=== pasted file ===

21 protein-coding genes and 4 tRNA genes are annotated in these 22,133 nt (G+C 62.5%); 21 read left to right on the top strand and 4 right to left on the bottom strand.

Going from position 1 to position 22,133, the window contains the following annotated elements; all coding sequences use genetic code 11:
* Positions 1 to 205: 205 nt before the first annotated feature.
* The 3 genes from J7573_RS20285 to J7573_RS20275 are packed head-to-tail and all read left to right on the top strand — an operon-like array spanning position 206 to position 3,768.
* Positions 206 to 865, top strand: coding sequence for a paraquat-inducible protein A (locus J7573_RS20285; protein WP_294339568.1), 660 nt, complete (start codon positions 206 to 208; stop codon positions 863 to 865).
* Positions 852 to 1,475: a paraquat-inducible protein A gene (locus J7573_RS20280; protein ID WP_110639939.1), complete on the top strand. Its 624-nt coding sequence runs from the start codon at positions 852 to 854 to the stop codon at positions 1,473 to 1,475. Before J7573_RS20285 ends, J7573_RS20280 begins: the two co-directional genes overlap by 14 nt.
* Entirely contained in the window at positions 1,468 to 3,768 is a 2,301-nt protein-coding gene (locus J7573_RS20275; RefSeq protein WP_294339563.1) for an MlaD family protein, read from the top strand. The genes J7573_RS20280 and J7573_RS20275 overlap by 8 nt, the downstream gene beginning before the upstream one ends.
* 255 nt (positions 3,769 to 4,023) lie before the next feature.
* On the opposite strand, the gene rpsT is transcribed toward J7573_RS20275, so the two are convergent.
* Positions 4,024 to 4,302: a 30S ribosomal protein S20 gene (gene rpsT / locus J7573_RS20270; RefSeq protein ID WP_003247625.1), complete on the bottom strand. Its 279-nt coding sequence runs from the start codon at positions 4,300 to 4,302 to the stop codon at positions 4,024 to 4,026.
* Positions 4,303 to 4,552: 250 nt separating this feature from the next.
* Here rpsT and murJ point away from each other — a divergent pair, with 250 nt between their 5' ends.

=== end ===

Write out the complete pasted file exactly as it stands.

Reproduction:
21 protein-coding genes and 4 tRNA genes are annotated in these 22,133 nt (G+C 62.5%); 21 read left to right on the top strand and 4 right to left on the bottom strand.

Going from position 1 to position 22,133, the window contains the following annotated elements; all coding sequences use genetic code 11:
* Positions 1 to 205: 205 nt before the first annotated feature.
* The 3 genes from J7573_RS20285 to J7573_RS20275 are packed head-to-tail and all read left to right on the top strand — an operon-like array spanning position 206 to position 3,768.
* Positions 206 to 865, top strand: coding sequence for a paraquat-inducible protein A (locus J7573_RS20285; protein WP_294339568.1), 660 nt, complete (start codon positions 206 to 208; stop codon positions 863 to 865).
* Positions 852 to 1,475: a paraquat-inducible protein A gene (locus J7573_RS20280; protein ID WP_110639939.1), complete on the top strand. Its 624-nt coding sequence runs from the start codon at positions 852 to 854 to the stop codon at positions 1,473 to 1,475. Before J7573_RS20285 ends, J7573_RS20280 begins: the two co-directional genes overlap by 14 nt.
* Entirely contained in the window at positions 1,468 to 3,768 is a 2,301-nt protein-coding gene (locus J7573_RS20275; RefSeq protein WP_294339563.1) for an MlaD family protein, read from the top strand. The genes J7573_RS20280 and J7573_RS20275 overlap by 8 nt, the downstream gene beginning before the upstream one ends.
* 255 nt (positions 3,769 to 4,023) lie before the next feature.
* On the opposite strand, the gene rpsT is transcribed toward J7573_RS20275, so the two are convergent.
* Positions 4,024 to 4,302: a 30S ribosomal protein S20 gene (gene rpsT / locus J7573_RS20270; RefSeq protein ID WP_003247625.1), complete on the bottom strand. Its 279-nt coding sequence runs from the start codon at positions 4,300 to 4,302 to the stop codon at positions 4,024 to 4,026.
* Positions 4,303 to 4,552: 250 nt separating this feature from the next.
* Here rpsT and murJ point away from each other — a divergent pair, with 250 nt between their 5' ends.